The Man From the Ministry

The Man From the Ministry

Graham Dukes falls back on a long-dead poet to get him out of a tight spot…

Let us get this straight. I am a Doctor of Medicine, with several framed diplomas on my wall to prove it. Unlike most medical doctors however, I decided at the start that I never wanted to make diagnoses, prescribe drugs or wear a white coat. I would serve my calling in other ways, hopefully with honour. So it was that, after spending an alternative period in the practice of Law, I chose to be employed in succession by two industrial corporations, one Ministry of Health, and several public international agencies. I became, to borrow a phrase coined sixty years ago by William H. Whyte, an “Organization Man”. A rewarding calling, but one demanding understanding, tact and sometimes (especially where the media are concerned) a morsel of cunning.

Society, after all, nurtures various (mutually incompatible) visions of the Organization Man. For some he is a mere cog in a vast, mindless machine, within which he ultimately serves merely as decoration. An opposing view is that, behind the scenes, he is in fact engineering the entire show. Whatever his perceived situation, it is widely believed that his insight into what Authority is thinking could provide fodder for juicy headlines or for timely hints to investors. To that end, the Organization Man shall be prodded and squeezed at certain unguarded moments. And what better unguarded moment than the climax of a cocktail party?

Nowadays, if I accept an invitation to cocktails I do so in my personal capacity, hoping to sip the Cointreau and sample the shrimps; but as an Organization Man I know what else to expect. Around nine fifteen, by which time certain folk may expect me to be gently inebriated, I find myself being shunted into a quiet corner where words are whispered urgently into my ear:

“Good to see you again, old fellow. I was just wondering – and of course this is just between you and me – what are your people thinking about the Dutifox scandal?”

I have probably no idea what Dutifox is, nor where scandal lies, but I shall not betray my Organization nor yet jeopardize my reputation for having access to juicy tales.

“Well, frankly,” I murmur, “The Old Guard prefers to keep some things under its hat for a while – I’m sure you understand.”

That is innocent enough, but also sufficient to send him off scribbling a headline on his iPad – “MINISTRY GAGS SPOKESMAN ON DUTIFOX SCANDAL”.

With that, I sneak back to my shrimps. On the way I am detained just for a moment by a dimpled young lady whom I recognize as a columnist from The Weekly. She begins:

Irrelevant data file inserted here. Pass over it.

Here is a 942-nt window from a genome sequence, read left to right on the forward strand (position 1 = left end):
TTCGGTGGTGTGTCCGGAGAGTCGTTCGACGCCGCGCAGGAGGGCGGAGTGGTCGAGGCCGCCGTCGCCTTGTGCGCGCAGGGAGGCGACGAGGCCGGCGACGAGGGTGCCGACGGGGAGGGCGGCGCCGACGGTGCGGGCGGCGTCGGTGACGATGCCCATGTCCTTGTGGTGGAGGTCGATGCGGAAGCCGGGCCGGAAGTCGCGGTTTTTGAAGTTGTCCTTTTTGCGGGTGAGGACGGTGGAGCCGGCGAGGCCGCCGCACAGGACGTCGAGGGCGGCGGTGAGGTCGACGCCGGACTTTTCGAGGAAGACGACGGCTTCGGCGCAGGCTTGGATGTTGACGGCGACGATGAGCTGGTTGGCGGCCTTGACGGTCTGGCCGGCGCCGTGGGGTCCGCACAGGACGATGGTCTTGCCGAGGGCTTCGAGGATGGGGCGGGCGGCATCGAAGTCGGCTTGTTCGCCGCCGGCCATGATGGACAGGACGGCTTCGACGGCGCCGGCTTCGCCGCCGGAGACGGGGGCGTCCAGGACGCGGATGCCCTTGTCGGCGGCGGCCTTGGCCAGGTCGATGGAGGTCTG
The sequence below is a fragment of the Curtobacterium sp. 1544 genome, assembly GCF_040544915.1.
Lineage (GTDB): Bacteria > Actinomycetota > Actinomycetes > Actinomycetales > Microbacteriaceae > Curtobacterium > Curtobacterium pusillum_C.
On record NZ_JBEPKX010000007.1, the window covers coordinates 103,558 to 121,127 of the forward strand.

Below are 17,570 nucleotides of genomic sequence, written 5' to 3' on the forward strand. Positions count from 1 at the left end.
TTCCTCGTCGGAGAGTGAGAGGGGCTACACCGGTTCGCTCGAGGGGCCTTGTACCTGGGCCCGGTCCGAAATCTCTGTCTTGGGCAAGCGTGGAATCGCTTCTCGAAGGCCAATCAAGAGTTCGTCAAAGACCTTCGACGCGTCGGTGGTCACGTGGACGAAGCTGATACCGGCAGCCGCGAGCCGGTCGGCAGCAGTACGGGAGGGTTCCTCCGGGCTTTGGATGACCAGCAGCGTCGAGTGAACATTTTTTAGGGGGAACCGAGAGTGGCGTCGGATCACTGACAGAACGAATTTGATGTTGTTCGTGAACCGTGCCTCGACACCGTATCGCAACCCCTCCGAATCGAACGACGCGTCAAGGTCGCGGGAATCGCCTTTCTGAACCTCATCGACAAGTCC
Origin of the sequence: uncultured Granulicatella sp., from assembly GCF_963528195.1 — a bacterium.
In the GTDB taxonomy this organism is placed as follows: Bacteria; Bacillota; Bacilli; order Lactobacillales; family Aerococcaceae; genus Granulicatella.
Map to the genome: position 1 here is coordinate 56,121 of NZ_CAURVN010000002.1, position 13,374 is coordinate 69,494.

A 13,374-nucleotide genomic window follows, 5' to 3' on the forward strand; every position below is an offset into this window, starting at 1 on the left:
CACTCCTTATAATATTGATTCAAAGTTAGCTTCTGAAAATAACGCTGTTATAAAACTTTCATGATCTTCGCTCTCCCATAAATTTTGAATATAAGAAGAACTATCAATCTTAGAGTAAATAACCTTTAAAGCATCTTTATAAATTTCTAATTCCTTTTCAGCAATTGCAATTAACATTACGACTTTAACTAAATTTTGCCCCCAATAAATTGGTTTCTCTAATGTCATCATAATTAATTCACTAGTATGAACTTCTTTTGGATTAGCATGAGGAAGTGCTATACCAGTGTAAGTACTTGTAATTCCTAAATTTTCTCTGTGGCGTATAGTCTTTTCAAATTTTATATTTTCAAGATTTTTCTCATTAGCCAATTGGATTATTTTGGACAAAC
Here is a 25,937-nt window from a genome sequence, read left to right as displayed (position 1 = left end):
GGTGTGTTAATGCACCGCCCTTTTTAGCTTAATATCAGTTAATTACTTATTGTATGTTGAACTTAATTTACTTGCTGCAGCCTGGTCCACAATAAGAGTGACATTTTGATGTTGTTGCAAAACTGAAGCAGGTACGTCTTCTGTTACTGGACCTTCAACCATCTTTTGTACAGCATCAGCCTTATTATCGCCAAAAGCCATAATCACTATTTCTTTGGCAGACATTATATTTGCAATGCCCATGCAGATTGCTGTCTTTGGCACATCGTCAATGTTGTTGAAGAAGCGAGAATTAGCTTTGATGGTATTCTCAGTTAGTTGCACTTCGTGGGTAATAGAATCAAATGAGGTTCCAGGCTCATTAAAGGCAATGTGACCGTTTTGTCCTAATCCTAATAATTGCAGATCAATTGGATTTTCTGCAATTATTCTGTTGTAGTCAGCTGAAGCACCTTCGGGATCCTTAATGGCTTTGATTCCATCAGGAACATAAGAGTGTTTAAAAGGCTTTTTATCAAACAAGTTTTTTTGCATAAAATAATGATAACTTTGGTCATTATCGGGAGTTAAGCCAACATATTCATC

“Is it true that your Minister is thinking of…?”

I interrupt her, hastily plucking the mobile from my pocket and pressing various buttons. “Really sorry, but I have this urgent matter to deal with. Ring me next week if you want.”

Narrow shave, that. Next week she will have other concerns and other victims.

Twenty minutes later, sitting and sipping the last of my Cointreau, I find myself surrounded by a small circle in which the Medicloud investments are the subject of a loud discussion that is clearly intended primarily for my ears.

“They should never have let the Moldavians in on the deal,” says the one.

“But they do know this drug market backwards,” declares another.

“Government must act urgently – the share price is collapsing,” pleads a third.

Then a fourth voice emerges, uncomfortably close to my right ear:

“Medicloud does look pretty shaky, though I wonder whether the Ministry can handle it,” it says. “Still, our friend from the Department here…” – and with this I receive a nudge in my ribs – “…is no doubt better informed than any of us.”

Suddenly, eight eyes are focussed on me. It must feel like this to face a firing squad. Just for a moment I hesitate; this is all too familiar ground. What will The Minister think of me tomorrow, whatever I say now? Then inspiration comes to my rescue. I stand up and seize on a faint memory from my law years. “Gentlemen” I declaim. “Before speculating in such matters, wise men recall the words of Horace: Quid sit futurum cras fuge quaerere, et quem Fors dierum cumque dabit lucro appone.”

I smile, bow, and then slip out hastily by the nearest exit, though not without hearing one of them remark, “What on Earth was he talking about?”

And, just in case I’ve bamboozled my reader too, that quote from Horace (roughly) translates to: “Cease to inquire what the future has in store, and take as a gift whatever the day brings forth. ”

The Organization Man, Whyte, W.H. (1956): University of Pennsylvania Press, Philadelphia, PA.




2 comments on “The Man From the Ministry
  1. Rob Pigott says:

    Thank you Graham. There can’t be too many greater pleasures in literature than coming upon Horace for the first time. His Odes particularly. I didn’t study them at school, but discovered them in later life. My favourite translations are by W.G. Shepherd in Penguin, 1983.
    Any other recommendations on poetry from the ancient world?

    • Graham Dukes says:

      Rob: Thank you for Your comment on “The Man from the Ministry.”
      For finding classic quotations that prove useful in Essays one cannot do better than turn to Joseph Addison, Father of the English Essay, who was especially fond of quoting Horace. I was reading recently Addison’s Essay from “The Spectator” entitled “on Friendship where in discussing the sort of friend who turns out to be prolematical at times he quotes .Martial (Epig, xii, 47)

      Difficilis, facilis, jucundus, acerbus. es idem ¨¨
      Nec tecum possum vivere, nec sine te ¨¨’

      He provides this Englush text:

      In all thy humours, whether grave or mellow,
      Thou’rt such a touchy, pleasant fellow:
      Hast so much wit, and mirth, and spleen about thee,
      There is no living with thee, nor without thee¨”


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